- The Washington Times - Thursday, July 14, 2005

HONOLULU — A few days before he stepped down as commander of the U.S. Pacific Fleet, Adm. Walter F. Doran looked back over his three-year watch during which one of his main duties had been to nurture what he called “habitual relationships” with navies in Asia and the Pacific and to forge post-Cold War connections with other navies.

He singled out Japan: “Today, the Japan Maritime Self-Defense Force and the U.S. Navy have the closest maritime relations in the world.” He pointed to U.S. and Japanese warships training together, intelligence sharing, and Japanese ships supplying fuel to American warships off the coast of Iraq.

Adm. Doran spoke in his office — a windowless, bombproof bunker that became the fleet’s headquarters just after the Japanese surprise attack on Pearl Harbor on December 7, 1941, brought America into World War II. It is only a mile from where the battleship Arizona, the most famous casualty of that assault, rests at the bottom of Pearl Harbor.

“The history that surrounds us is real,” said Adm. Doran, noting the irony from the command post once occupied by Adm. Chester W. Nimitz, the naval commander during the war with Japan that ended in 1945.

He also cited South Korea, Singapore, Australia and India as maritime partners in the Pacific and adjacent waters. After the Dec. 26 tsunami devastated coastal regions in the Indian Ocean, Adm. Doran called Adm. Arun Prakesh, chief of India’s naval staff, to tell him what operations the U.S. Navy planned in the Indian Ocean.

In turn, Adm. Prakesh, a graduate of the U.S. Naval War College and a classmate of Adm. Doran’s at the Indian Defense Services Staff College, outlined what his navy planned. Consequently, Adm. Doran said, “there was no possibility of misconception.”

Adm. Doran also spoke enthusiastically of port calls by U.S. warships to former adversary Russia, and to Malaysia, whose political leaders have been skeptical of the United States.

“No matter the government or politics,” Adm. Doran said, “sailors have a great deal in common. That’s the sea, ships and training.” Although the Pacific Fleet is the world’s largest naval command, with 200 ships, 1,400 aircraft and 190,000 sailors and Marines, the United States needs help in meeting the demands of the 21st century. Those tasks include deterring adversaries, fighting terrorism, keeping sea lanes open for trade, and combating piracy, drug smuggling and human trafficking.

The admiral, who is retiring from the Navy, told an international gathering in Singapore last year: “To accomplish this mission, we need a far-reaching program that can provide a means where like-minded nations can join to counter maritime activities that threaten the stability of our region.”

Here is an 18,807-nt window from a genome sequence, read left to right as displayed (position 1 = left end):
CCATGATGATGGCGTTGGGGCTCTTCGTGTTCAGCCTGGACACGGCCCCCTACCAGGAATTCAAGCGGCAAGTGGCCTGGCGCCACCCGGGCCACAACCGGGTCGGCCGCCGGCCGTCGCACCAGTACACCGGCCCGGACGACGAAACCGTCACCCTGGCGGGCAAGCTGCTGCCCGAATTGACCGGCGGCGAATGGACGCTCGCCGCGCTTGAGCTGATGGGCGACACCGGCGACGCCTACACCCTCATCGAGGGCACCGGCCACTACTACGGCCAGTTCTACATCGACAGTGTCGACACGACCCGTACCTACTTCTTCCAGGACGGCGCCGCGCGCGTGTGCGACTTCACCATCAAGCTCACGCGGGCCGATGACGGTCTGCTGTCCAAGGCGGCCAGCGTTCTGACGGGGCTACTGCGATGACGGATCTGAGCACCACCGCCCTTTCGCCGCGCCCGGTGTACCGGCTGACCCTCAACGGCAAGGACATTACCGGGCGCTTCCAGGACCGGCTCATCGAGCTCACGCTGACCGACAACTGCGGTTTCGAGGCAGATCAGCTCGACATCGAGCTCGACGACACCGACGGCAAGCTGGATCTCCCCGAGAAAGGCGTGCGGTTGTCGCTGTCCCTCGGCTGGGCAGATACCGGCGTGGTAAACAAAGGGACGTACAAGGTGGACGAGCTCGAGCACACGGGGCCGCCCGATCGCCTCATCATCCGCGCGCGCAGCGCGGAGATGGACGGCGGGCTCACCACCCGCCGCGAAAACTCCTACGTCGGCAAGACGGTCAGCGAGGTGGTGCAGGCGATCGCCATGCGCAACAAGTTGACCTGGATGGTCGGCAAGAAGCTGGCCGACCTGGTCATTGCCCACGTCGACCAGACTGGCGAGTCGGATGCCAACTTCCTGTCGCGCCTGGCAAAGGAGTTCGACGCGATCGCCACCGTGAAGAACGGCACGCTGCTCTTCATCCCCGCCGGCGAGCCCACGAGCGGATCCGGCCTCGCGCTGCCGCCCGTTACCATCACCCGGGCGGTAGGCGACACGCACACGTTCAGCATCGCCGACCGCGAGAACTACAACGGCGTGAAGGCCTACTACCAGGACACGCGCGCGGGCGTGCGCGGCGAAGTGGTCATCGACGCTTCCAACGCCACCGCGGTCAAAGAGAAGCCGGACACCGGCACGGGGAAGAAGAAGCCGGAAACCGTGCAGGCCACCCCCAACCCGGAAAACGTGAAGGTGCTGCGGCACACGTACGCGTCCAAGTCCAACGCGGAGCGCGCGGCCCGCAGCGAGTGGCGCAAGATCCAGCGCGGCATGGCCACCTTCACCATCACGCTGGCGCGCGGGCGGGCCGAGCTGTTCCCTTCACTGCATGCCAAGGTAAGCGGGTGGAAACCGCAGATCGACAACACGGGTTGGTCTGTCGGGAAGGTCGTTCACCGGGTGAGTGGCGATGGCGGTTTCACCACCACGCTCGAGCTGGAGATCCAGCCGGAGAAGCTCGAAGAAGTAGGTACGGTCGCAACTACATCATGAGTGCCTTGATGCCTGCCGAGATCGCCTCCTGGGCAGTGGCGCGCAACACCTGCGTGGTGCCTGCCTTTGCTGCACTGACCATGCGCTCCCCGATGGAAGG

He said regional maritime security cooperation “is an idea that is getting traction.” Indonesia, Singapore and Malaysia are coordinating anti-piracy patrols near the Strait of Malacca, through which more ships pass than the Suez and Panama canals combined. Thailand and India do the same off the west coast of Thailand.

The U.S. role is limited to providing intelligence. “We’re not talking about the U.S. Navy being the cop on the beat,” Adm. Doran said.

A lot of attention is directed toward China, the admiral said. “In talking to my counterparts,” he said, “every conversation is about China, although some of it is implicit.”

China has been modernizing its military force for years, concentrating on its navy and particularly on submarines. Asked whether the Chinese navy is a threat to the United States, Adm. Doran said only that he is “comfortable” with U.S. capabilities.

He recommended sustained military exchanges, such as port calls, with China as a form of deterrence. “The more they can see us — there’s a stabilizing effect,” he said. “It’s not healthy for them to sit in a vacuum.”

Like other U.S. military forces, the Pacific Fleet is undertaking a transformation driven by Defense Secretary Donald H. Rumsfeld. It has become a war-fighting command instead of a provider of forces to other commands, has improved ship readiness by swapping some crews every six months, and has revitalized anti-submarine warfare, including basing three submarines in Guam.

Unfinished business includes deciding which aircraft carrier will replace the Kitty Hawk in Yokosuka, Japan, and naming a carrier to be added to the Pacific Fleet, probably at Pearl Harbor, to bring the total to seven.

“We have not solved all the problems,” Adm. Doran said, “but I sleep a lot better at night.”

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